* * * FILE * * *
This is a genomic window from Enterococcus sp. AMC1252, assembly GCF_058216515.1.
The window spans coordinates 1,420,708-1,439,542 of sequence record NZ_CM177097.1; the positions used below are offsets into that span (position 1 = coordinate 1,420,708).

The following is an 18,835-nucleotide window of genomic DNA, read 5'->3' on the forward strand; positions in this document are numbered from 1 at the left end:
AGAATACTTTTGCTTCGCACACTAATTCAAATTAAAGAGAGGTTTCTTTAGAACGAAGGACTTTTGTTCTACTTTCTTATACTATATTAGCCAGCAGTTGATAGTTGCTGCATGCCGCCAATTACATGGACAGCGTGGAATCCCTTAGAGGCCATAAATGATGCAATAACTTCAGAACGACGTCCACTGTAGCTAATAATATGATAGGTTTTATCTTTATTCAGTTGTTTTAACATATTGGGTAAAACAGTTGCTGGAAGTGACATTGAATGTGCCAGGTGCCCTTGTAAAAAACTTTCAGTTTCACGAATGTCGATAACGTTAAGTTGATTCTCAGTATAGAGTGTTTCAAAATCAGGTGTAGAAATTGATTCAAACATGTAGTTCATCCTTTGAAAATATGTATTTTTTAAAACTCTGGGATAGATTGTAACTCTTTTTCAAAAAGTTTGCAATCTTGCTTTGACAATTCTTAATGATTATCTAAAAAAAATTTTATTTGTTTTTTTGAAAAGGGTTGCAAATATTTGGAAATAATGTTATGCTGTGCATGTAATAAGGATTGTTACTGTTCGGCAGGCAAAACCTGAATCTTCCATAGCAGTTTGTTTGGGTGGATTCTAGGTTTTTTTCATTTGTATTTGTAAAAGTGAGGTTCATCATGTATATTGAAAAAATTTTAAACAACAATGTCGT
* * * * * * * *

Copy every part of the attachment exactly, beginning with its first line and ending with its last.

This is a genomic window from Enterococcus sp. AMC1252, assembly GCF_058216515.1.
The window spans coordinates 1,420,708-1,439,542 of sequence record NZ_CM177097.1; the positions used below are offsets into that span (position 1 = coordinate 1,420,708).

The following is an 18,835-nucleotide window of genomic DNA, read 5'->3' on the forward strand; positions in this document are numbered from 1 at the left end:
AGAATACTTTTGCTTCGCACACTAATTCAAATTAAAGAGAGGTTTCTTTAGAACGAAGGACTTTTGTTCTACTTTCTTATACTATATTAGCCAGCAGTTGATAGTTGCTGCATGCCGCCAATTACATGGACAGCGTGGAATCCCTTAGAGGCCATAAATGATGCAATAACTTCAGAACGACGTCCACTGTAGCTAATAATATGATAGGTTTTATCTTTATTCAGTTGTTTTAACATATTGGGTAAAACAGTTGCTGGAAGTGACATTGAATGTGCCAGGTGCCCTTGTAAAAAACTTTCAGTTTCACGAATGTCGATAACGTTAAGTTGATTCTCAGTATAGAGTGTTTCAAAATCAGGTGTAGAAATTGATTCAAACATGTAGTTCATCCTTTGAAAATATGTATTTTTTAAAACTCTGGGATAGATTGTAACTCTTTTTCAAAAAGTTTGCAATCTTGCTTTGACAATTCTTAATGATTATCTAAAAAAAATTTTATTTGTTTTTTTGAAAAGGGTTGCAAATATTTGGAAATAATGTTATGCTGTGCATGTAATAAGGATTGTTACTGTTCGGCAGGCAAAACCTGAATCTTCCATAGCAGTTTGTTTGGGTGGATTCTAGGTTTTTTTCATTTGTATTTGTAAAAGTGAGGTTCATCATGTATATTGAAAAAATTTTAAACAACAATGTCGT